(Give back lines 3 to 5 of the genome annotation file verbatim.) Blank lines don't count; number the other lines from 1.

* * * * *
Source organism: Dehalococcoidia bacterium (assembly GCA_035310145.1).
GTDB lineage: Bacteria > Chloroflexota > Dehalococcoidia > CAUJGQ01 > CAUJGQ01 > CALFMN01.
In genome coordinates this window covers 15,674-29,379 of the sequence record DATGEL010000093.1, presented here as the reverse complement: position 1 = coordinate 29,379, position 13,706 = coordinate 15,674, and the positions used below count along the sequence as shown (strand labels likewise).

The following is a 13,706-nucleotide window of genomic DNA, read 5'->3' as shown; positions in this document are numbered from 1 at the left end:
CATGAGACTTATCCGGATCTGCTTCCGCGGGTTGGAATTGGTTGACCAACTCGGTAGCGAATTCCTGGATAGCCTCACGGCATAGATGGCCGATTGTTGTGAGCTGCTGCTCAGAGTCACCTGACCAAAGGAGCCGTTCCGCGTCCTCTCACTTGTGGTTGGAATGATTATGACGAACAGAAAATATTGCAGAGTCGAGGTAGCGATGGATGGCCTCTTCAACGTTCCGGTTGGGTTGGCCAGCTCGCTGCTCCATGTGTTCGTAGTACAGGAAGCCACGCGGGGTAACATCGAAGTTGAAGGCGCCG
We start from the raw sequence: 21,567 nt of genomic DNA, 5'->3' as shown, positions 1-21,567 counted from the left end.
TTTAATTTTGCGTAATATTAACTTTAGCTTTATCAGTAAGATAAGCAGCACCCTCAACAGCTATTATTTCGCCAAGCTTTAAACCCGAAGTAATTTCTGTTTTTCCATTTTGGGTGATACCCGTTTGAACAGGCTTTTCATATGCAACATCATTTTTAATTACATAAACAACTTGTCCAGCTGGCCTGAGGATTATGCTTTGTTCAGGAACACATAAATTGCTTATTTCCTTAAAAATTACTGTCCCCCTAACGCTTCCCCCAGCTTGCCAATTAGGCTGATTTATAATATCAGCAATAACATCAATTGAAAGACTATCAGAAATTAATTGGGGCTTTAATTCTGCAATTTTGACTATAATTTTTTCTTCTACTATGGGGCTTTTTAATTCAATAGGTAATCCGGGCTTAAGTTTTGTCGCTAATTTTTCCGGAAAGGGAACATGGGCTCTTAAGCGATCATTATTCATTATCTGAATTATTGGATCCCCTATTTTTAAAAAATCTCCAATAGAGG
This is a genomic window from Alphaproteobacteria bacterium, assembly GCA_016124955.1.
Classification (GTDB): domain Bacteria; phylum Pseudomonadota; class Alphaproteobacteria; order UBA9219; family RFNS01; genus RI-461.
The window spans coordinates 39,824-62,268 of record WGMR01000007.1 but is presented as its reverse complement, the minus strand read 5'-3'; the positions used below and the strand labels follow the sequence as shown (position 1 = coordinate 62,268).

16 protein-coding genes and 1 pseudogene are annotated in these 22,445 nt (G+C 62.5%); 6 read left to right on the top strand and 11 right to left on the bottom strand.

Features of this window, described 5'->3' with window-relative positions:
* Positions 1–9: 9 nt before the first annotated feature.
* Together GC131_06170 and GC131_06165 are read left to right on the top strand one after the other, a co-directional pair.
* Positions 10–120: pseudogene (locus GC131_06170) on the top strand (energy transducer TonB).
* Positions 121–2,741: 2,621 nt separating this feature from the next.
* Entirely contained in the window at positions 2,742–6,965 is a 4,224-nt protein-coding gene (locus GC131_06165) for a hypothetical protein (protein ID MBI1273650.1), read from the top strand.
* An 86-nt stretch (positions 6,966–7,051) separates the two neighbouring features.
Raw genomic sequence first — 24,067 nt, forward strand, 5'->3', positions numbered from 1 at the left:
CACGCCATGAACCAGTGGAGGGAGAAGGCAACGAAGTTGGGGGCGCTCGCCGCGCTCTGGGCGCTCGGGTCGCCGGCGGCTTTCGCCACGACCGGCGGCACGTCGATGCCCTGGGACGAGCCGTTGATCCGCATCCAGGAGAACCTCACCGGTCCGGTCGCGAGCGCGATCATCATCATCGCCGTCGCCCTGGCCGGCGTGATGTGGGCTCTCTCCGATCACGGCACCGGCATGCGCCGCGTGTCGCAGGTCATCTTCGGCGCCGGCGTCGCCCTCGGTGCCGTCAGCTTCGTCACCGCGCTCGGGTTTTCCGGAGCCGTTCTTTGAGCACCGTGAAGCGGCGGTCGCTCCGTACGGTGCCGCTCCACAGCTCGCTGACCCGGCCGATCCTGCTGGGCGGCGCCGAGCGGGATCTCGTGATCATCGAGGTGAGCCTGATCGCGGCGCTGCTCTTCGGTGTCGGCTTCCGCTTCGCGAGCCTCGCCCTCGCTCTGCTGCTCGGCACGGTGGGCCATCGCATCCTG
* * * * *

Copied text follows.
In genome coordinates this window covers 15,674-29,379 of the sequence record DATGEL010000093.1, presented here as the reverse complement: position 1 = coordinate 29,379, position 13,706 = coordinate 15,674, and the positions used below count along the sequence as shown (strand labels likewise).

The following is a 13,706-nucleotide window of genomic DNA, read 5'->3' as shown; positions in this document are numbered from 1 at the left end:
CATGAGACTTATCCGGATCTGCTTCCGCGGGTTGGAATTGGTTGACCAACTCGGTAGCGAATTCCTGGATAGCCTCACGGCATAGATGGCCGATTGTTGTGAGCTGCTGCTCAGAGTCACCTGACCAAAGGAGCCGTTCCGCGTCCTCTCACTTGTGGTTGGAATGATTATGACGAACAGAAAATATTGCAGAGTCGAGGTAGCGATGGATGGCCTCTTCAACGTTCCGGTTGGGTTGGCCAGCTCGCTGCTCCATGTGTTCGTAGTACAGGAAGCCACGCGGGGTAACATCGAAGTTGAAGGCGCCG